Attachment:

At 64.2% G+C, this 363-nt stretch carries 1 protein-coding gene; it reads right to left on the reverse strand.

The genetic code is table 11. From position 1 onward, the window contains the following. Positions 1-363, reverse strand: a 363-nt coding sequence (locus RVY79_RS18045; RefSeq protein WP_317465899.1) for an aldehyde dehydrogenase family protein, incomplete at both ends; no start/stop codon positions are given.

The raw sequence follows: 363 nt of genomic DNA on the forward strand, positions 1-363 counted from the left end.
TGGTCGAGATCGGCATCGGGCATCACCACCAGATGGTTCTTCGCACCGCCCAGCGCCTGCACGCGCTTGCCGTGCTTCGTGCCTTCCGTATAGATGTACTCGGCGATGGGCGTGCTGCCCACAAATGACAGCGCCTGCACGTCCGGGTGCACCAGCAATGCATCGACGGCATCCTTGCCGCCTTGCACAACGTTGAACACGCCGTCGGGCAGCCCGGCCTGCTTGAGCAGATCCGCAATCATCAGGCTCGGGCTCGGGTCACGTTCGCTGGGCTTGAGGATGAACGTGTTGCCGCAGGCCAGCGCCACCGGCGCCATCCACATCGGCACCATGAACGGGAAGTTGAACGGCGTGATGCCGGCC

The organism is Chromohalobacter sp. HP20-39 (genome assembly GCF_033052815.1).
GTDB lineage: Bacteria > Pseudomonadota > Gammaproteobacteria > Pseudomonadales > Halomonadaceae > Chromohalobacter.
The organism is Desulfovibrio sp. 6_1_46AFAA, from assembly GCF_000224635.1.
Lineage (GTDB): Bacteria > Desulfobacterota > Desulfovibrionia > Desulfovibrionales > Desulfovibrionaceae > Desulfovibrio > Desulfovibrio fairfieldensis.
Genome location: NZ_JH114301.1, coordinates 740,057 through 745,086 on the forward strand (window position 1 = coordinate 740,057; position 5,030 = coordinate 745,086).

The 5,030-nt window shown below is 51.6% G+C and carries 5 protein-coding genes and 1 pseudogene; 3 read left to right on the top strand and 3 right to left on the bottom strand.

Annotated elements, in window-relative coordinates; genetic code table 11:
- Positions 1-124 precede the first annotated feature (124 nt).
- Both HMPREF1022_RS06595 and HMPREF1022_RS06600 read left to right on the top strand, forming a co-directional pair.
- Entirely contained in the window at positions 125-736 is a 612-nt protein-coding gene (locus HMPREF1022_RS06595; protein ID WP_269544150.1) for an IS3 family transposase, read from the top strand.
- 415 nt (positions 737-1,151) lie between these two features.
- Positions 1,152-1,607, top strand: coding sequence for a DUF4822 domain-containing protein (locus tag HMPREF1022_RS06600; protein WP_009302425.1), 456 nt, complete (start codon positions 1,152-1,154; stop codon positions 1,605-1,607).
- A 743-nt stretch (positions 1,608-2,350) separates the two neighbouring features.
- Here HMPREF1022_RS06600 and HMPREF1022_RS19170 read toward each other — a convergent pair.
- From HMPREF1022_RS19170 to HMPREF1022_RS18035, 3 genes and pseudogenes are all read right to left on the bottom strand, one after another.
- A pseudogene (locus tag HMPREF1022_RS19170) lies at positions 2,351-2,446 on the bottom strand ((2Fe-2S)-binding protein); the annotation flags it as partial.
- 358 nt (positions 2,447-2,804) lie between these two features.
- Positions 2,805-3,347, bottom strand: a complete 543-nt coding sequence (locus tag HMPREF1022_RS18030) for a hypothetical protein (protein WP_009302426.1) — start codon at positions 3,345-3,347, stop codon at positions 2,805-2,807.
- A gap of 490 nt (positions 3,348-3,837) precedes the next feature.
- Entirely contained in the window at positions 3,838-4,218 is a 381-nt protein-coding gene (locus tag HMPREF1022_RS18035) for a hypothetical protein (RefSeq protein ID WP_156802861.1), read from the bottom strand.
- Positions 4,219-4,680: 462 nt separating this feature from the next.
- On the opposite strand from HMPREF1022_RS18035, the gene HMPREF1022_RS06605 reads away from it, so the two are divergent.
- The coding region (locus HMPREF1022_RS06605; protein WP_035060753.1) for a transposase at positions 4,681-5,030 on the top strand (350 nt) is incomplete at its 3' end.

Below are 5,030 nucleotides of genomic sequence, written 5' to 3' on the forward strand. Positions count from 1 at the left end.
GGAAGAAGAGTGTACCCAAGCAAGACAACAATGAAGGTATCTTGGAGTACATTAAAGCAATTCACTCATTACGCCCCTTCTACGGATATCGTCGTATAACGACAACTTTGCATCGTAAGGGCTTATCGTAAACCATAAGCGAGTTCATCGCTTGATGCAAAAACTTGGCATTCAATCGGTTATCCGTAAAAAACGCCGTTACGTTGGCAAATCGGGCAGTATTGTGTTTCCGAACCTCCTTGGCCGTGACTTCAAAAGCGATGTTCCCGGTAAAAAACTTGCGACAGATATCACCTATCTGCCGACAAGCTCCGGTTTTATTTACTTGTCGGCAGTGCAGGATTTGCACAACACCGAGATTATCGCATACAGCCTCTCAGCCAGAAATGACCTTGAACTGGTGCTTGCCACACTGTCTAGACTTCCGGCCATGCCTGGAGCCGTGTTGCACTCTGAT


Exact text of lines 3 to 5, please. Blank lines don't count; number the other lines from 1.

The raw sequence follows: 363 nt of genomic DNA on the forward strand, positions 1-363 counted from the left end.
TGGTCGAGATCGGCATCGGGCATCACCACCAGATGGTTCTTCGCACCGCCCAGCGCCTGCACGCGCTTGCCGTGCTTCGTGCCTTCCGTATAGATGTACTCGGCGATGGGCGTGCTGCCCACAAATGACAGCGCCTGCACGTCCGGGTGCACCAGCAATGCATCGACGGCATCCTTGCCGCCTTGCACAACGTTGAACACGCCGTCGGGCAGCCCGGCCTGCTTGAGCAGATCCGCAATCATCAGGCTCGGGCTCGGGTCACGTTCGCTGGGCTTGAGGATGAACGTGTTGCCGCAGGCCAGCGCCACCGGCGCCATCCACATCGGCACCATGAACGGGAAGTTGAACGGCGTGATGCCGGCC

The organism is Chromohalobacter sp. HP20-39 (genome assembly GCF_033052815.1).